The sacred music of Protestant and Catholic Christian religions profoundly influenced the instrumentation and songs of the African diaspora over the decades and throughout the Americas. Some enslaved people converted to Christianity while others rejected it as the religion of their oppressors. Those who attended church learned and reinterpreted western hymnal and choral singing for their communities. In some cases, enslaved people continued to use elements of African music in their religious expressions, including syncopation, polyrhythms, and call-and-response.
Elsewhere, as with maroons in Brazilian quilombos , combined dance, song, instruments, and martial arts in Capoeira , a form of self-defense disgused as a dance.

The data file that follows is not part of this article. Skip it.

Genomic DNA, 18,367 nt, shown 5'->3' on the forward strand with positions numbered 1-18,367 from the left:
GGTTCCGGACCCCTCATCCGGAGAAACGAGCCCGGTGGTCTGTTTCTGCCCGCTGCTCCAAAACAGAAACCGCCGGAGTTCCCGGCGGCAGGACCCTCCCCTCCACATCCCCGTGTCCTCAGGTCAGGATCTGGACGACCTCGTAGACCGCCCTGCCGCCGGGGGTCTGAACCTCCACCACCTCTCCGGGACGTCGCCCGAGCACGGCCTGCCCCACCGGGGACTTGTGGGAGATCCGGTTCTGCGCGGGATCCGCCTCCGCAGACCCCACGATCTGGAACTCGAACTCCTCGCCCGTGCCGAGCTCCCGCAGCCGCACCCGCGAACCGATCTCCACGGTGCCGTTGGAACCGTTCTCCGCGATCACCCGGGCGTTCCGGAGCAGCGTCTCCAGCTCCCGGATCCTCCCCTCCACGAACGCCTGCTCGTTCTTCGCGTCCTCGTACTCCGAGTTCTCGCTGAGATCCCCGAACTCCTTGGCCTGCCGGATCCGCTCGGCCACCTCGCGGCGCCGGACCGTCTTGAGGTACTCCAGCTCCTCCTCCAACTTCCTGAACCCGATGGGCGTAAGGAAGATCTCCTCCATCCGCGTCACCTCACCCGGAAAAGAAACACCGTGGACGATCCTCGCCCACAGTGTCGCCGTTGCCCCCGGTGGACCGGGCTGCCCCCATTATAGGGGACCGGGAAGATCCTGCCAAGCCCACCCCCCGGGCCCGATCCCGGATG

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Christian holidays and festivals were another occasion for European and African cultures to merge and influence one another. Africans survived on the slave ships on diets which the European captain thought were appropriate for their survival. It was a crude mix of foods acquired on the African coast, imported on the ship, and prepared on board. Eating took place in the cramped and generally squalid circumstance of the ship and in conditions which often helped the spread of sickness among the African captives.
Oats, peas, beans, biscuits, maize, plantains, and rice were boiled and mixed with oil and perhaps some pepper. Survival of the captives required the crew to carry a plentiful supply of fresh water. In order to survive several weeks at sea, the ship often used more space to carry water barrels than captives. Major disasters, and huge loss of life, sometimes occurred on slave ships because of water shortages.